INDIANAPOLIS (WISH) – If superheroes are known for saving lives, then Bryn Arnold’s uniform should probably include a cape. However, it’s doubtful she would ever wear it.
“The hero word gets thrown around a lot and the last thing I associate with it is me,” she said.
Humble and hardworking, Arnold is a paramedic with Indianapolis Emergency Medical Services (IEMS) and rides in the city’s busiest ambulance, truck 11. Her typical shift lasts 12 hours. She has been a paramedic for about eight years.
“Just constantly run, run, run, run, run. There will be times where we leave at 7:00 am, we don’t get back to our station until 7:00 pm,” she said.
24-Hour News 8 tagged along for a few hours. One stop involved a sick person at the Wheeler Mission. Another was thought to have been having a stroke in his west side apartment. After careful questioning, Arnold determined the man might have been suffering from alcohol withdrawal.
The third call was about a man unconscious downtown. Turns out he was distraught after learning his brother died of cancer. “Where do you live,” Arnold softly asked him. “Right here,” he said, referencing how he was homeless and lived on the streets. Arnold continued to console him as he apologized for the fact that an ambulance was called. “I understand, it’s hard,” Arnold continued to tell him as he talked about how he was coming to grips with the loss of a family member.
Arnold said tender, caring moments like that one happen more often than people think.
“A smile can go a long way. A hug can go a long way. Anybody that knows me knows I’ve always got a smile, I’ve always got a hug to give,” she said. “People have no idea how much of an emotional impact you can have on someone.”
There are a few who do have an idea, specifically when it comes to Arnold’s impact.
“I think of a caring, compassionate person,” said Matthew Keinsley when asked to describe Arnold.
“Very genuinely kind-hearted, very sweet person,” added Joseph Cadwell. The paramedic used to be a partner of Arnold’s for years. Keinsley was one of her trainees. “She was always a great leader,” Keinsley added.
Saying both revere Arnold would be an understatement.
“Doesn’t matter what types of runs she gets, what people she interacts with, always keeps a positive attitude. She’s just willing to go that extra mile for every patient,” Keinsley said.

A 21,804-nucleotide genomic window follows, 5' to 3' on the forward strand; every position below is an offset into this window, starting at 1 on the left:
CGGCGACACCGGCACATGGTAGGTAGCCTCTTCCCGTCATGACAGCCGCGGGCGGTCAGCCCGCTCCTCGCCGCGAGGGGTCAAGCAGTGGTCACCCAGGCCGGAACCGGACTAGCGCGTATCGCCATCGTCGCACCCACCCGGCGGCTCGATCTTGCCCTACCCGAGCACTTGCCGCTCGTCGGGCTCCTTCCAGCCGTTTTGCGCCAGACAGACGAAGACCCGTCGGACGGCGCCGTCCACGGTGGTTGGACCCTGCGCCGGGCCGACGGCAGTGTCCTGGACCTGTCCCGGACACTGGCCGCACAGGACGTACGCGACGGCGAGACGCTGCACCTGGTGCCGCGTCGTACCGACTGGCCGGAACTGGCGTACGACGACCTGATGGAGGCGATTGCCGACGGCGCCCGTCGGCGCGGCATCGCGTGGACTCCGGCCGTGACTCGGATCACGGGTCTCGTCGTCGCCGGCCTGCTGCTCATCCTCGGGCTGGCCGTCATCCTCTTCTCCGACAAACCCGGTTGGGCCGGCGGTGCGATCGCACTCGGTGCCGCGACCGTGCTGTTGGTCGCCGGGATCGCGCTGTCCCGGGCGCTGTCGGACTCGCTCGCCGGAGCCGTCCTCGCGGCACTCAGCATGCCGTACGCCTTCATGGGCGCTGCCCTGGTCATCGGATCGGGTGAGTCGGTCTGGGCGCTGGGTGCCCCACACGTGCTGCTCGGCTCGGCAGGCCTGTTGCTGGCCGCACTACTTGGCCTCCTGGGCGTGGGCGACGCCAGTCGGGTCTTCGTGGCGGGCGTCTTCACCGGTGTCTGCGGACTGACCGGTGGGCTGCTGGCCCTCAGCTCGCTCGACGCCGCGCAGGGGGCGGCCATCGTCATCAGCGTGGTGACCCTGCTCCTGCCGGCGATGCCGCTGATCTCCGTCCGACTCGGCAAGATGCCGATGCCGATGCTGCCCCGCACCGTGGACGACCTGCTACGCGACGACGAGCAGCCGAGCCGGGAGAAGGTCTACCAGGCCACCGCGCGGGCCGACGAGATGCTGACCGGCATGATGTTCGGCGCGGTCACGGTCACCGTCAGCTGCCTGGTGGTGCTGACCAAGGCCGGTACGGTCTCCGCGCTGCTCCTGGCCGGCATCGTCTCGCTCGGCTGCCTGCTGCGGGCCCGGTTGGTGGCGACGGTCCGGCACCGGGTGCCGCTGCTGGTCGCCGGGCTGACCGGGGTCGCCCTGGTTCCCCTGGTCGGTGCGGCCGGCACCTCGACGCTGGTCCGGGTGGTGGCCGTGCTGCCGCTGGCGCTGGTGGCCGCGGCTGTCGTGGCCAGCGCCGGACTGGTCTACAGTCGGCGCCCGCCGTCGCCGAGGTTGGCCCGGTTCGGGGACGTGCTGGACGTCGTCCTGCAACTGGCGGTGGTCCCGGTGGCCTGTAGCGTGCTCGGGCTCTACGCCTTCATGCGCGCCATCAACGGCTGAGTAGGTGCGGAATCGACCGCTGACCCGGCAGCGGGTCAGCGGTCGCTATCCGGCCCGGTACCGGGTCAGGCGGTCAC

“She really understands that 90% of our job isn’t the high critical runs even though we do those. But most of them is just comforting people and telling them that when things are bad, don’t worry, I’m there for you, I got this,” Caldwell said. “Bryn’s really good at that.”
So good, that the National Association of Emergency Medical Technicians (NAEMT) named her the 2016 Paramedic of the Year. Not just for Indiana, but the country.
“I cried, I did,” Arnold said. “I was freaking out. I got goosebumps, I have goosebumps now talking about it.”
The second surprise was learning Keinsley and Caldwell were two of four coworkers who nominated her for the award.
“I didn’t think there was anyone else better,” said Keinsley.
Caldwell again pointed to the fact that Arnold maintains her skills and positive mindset while riding in truck 11. “That track has been very notorious for just grinding down your belief in goodwill in men, that kind of stuff. Because you see kids get shot, you see drugs non-stop, you see just all these terrible things that society has. And (Arnold) fully realizes that’s a very small portion of the population in that area.”
When we asked Arnold what it meant to know her coworkers felt she was worthy of such an award, she immediately turned the praise in their direction. “If it wasn’t for them I truly honestly would not be here because they drive me to be better,” she said. “The people here, they’ve made me who I am.”
In a matter of hours, we learned that’s a person who cares for others both physically and emotionally in a way that stands out above the rest. Her run involving the distraught man downtown ended with a warm hug and a smile on both of their faces. “Take care ok, and call us if you need us,” she told him before heading back into truck 11.
“I love my job and I come in and I do my job and I take care of myself, take care of my people, take care of my patients, and I go home,” she said. And thanks to Arnold’s hero-like efforts, many people get to eventually go home, too.
Having one person with IEMS carry the distinction of Paramedic of the Year is an accomplishment in and of itself, but Arnold is not alone.
Anne Edwards won the same award in 2011 while working with IEMS.
She’s currently the Director of Intelligence and Emergency Operations at the MESH Coalition, but she’s still a part-time paramedic with IEMS. When we caught up with Edwards, she was monitoring the activity surrounding the PGA tournament in Carmel in August while also keeping an eye on medical runs in Indy.
Edwards was proud to hear another IEMS paramedic got national recognition.
“It says a lot about the people that want to work in EMS as whole and for IEMS that it’s, you strive to be the best that you can be and the best patient advocate that you can be.”
Just like Arnold, Edwards does not consider herself a hero. She said she takes care of people because it’s her passion.